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Dispute And Suspicion Swirl About Iranian Water Reactor

At issue in Iran nuclear talks is a heavy water reactor the country is building. Iran says it wants the reactor for medical research, but the West is worried that such reactors can produce plutonium.
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General Takes Plea Deal In Sexual Assault Case

An Army general accused of sexually assaulting a subordinate has pleaded guilty to lesser charges. The case against him collapsed under doubts about the accuser's credibility.
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Uniform Rule May Keep Religious Americans From Military Service

Observant Sikhs need to get an exemption in order to keep maintain long hair and beards. One service member who is Sikh says the application process has a chilling effect on those who want to serve.
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Photo Identification: The 'Best And Worst Way' To ID People

How reliably can we find the fakes? A new study says the more forgeries people come across, the better they are at spotting them. But there are multiple traps that can cloud screeners' judgment.
NPR

Senate-CIA Clash Goes Behind Closed Doors

The dust is still settling on Capitol Hill after California Democrat Dianne Feinstein fired a verbal bazooka at the Central Intelligence Agency on Tuesday, and the fight is far from over.
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U.S. Monitors For Cyber Operations In Crimea Standoff

The standoff between Russia and Ukraine is being watched closely to see how a tool of modern warfare, cyber operations, might be employed. So far, what's been seen isn't too sophisticated.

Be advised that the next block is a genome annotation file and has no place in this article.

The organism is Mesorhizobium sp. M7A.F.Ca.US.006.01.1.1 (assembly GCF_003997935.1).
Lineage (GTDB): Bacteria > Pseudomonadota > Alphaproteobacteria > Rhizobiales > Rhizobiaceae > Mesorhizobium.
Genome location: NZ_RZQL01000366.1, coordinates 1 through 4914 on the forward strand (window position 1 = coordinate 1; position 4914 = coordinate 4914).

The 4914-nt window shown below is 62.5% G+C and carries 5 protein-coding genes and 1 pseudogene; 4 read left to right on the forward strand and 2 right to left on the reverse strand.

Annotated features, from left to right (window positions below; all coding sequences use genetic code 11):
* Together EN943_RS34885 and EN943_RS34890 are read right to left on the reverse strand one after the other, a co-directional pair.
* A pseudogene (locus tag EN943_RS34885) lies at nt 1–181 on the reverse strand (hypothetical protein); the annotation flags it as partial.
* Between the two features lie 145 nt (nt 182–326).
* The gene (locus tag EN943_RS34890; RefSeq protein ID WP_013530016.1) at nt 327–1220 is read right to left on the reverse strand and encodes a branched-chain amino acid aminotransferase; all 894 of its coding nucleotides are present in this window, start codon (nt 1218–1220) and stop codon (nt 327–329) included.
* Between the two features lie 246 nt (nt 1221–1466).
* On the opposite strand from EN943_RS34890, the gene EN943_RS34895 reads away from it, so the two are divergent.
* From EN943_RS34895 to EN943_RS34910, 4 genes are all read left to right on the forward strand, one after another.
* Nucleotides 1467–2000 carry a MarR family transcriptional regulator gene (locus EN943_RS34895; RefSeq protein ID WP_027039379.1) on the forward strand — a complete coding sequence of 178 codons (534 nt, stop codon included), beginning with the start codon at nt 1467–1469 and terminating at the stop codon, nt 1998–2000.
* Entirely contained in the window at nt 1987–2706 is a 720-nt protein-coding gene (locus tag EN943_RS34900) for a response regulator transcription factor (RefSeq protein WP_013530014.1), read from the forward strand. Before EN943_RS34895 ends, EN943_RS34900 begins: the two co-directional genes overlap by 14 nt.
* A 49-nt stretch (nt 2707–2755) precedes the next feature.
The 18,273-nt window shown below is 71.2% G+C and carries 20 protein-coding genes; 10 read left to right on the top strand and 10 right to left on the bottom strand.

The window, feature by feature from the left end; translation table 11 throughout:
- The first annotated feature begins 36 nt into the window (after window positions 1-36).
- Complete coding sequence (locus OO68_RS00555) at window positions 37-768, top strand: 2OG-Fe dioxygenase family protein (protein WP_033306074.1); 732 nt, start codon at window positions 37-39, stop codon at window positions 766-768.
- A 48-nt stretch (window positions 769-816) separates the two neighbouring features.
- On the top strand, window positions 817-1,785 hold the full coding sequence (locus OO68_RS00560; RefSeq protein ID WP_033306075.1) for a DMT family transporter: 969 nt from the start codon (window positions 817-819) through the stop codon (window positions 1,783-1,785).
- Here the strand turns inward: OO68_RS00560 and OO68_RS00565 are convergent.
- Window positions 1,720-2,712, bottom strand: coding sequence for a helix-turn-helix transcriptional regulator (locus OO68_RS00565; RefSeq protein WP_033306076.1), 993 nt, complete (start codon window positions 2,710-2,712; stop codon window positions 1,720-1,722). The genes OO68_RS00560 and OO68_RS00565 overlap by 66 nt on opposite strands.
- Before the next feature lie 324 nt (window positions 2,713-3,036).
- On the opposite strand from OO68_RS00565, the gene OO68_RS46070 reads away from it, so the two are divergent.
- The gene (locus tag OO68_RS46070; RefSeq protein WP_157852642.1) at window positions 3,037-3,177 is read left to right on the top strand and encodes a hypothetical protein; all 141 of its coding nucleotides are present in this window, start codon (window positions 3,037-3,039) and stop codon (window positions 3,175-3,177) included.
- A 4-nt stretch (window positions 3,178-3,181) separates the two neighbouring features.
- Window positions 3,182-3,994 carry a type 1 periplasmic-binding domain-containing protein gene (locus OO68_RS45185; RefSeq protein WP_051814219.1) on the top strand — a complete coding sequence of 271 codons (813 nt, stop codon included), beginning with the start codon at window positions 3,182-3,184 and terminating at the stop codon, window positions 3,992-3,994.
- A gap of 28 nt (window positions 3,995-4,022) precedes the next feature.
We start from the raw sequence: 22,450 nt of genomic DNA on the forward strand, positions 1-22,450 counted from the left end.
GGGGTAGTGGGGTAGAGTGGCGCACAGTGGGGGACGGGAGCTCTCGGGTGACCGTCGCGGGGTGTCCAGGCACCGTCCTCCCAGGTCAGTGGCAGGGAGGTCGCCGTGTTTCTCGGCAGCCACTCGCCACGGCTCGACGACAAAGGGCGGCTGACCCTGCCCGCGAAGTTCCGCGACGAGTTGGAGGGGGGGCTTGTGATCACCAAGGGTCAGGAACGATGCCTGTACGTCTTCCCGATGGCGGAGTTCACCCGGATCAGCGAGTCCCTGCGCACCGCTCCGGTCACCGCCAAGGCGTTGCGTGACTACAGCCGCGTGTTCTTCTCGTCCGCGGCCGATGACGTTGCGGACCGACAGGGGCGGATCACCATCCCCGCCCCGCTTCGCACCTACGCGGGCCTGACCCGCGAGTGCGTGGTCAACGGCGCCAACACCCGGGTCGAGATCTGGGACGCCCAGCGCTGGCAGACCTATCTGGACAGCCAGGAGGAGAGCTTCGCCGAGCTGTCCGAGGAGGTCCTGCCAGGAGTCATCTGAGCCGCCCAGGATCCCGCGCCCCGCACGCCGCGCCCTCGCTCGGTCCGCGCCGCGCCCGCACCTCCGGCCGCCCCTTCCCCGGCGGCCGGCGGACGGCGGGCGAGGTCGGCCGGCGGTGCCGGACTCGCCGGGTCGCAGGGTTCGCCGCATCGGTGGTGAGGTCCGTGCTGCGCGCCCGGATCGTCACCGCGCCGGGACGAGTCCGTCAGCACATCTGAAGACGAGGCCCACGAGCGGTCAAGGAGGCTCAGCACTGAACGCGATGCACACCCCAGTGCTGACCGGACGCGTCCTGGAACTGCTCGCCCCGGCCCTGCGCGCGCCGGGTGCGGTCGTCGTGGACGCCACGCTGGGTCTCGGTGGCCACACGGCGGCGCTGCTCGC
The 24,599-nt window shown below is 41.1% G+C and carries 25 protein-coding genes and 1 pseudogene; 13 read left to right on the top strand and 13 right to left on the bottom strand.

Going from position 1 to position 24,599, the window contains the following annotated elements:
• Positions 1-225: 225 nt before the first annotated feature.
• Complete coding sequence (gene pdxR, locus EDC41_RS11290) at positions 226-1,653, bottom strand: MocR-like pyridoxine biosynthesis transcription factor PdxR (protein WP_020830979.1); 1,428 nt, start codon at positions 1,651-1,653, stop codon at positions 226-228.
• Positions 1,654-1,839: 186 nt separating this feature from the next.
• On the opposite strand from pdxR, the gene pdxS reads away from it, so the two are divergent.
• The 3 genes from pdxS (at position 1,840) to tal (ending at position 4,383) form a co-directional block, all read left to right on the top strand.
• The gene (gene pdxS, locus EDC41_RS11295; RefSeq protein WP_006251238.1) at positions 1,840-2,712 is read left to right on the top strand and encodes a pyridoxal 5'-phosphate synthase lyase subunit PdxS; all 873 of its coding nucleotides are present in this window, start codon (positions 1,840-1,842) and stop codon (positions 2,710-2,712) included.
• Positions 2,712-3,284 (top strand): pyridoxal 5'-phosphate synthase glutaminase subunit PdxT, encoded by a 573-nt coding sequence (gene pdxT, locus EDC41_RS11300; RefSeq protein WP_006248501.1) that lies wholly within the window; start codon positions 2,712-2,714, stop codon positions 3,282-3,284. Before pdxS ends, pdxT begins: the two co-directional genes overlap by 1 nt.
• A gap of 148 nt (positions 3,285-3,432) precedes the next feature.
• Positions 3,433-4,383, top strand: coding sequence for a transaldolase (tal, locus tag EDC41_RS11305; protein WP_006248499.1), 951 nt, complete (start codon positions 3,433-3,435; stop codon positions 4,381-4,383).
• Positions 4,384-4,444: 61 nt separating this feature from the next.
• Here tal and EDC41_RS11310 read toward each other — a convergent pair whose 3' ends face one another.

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Where Does The U.S. Stand On Secessionist Movements Abroad?

In an upcoming referendum, Crimean voters will decide whether to declare independence from Ukraine. Jonathan Paquin has studied U.S. stances on breakaway groups, and he explains what to watch for.
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Debate: Should The President Be Able To Order Citizens Killed Abroad?

In the latest Intelligence Squared debate, two teams face off over the constitutionality of targeting terrorist suspects abroad — particularly when those individuals are U.S. citizens.
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Small-Scale Attacks Could Bring Down U.S. Power Grid, Report Says

Last year, snipers nearly knocked out an electric substation in California. If just nine such facilities were put out of commission, the entire grid could go down for months, federal regulators warn.
NPR

Would-Be Shoebomber Testifies Against Bin Laden's Son-In-Law

The Osama bin Laden's son-in-law is on trial in New York City, accused of complicity in a shoe-bombing plot. Benjamin Weiser, who is covering the trial for The New York Times, explains the latest.

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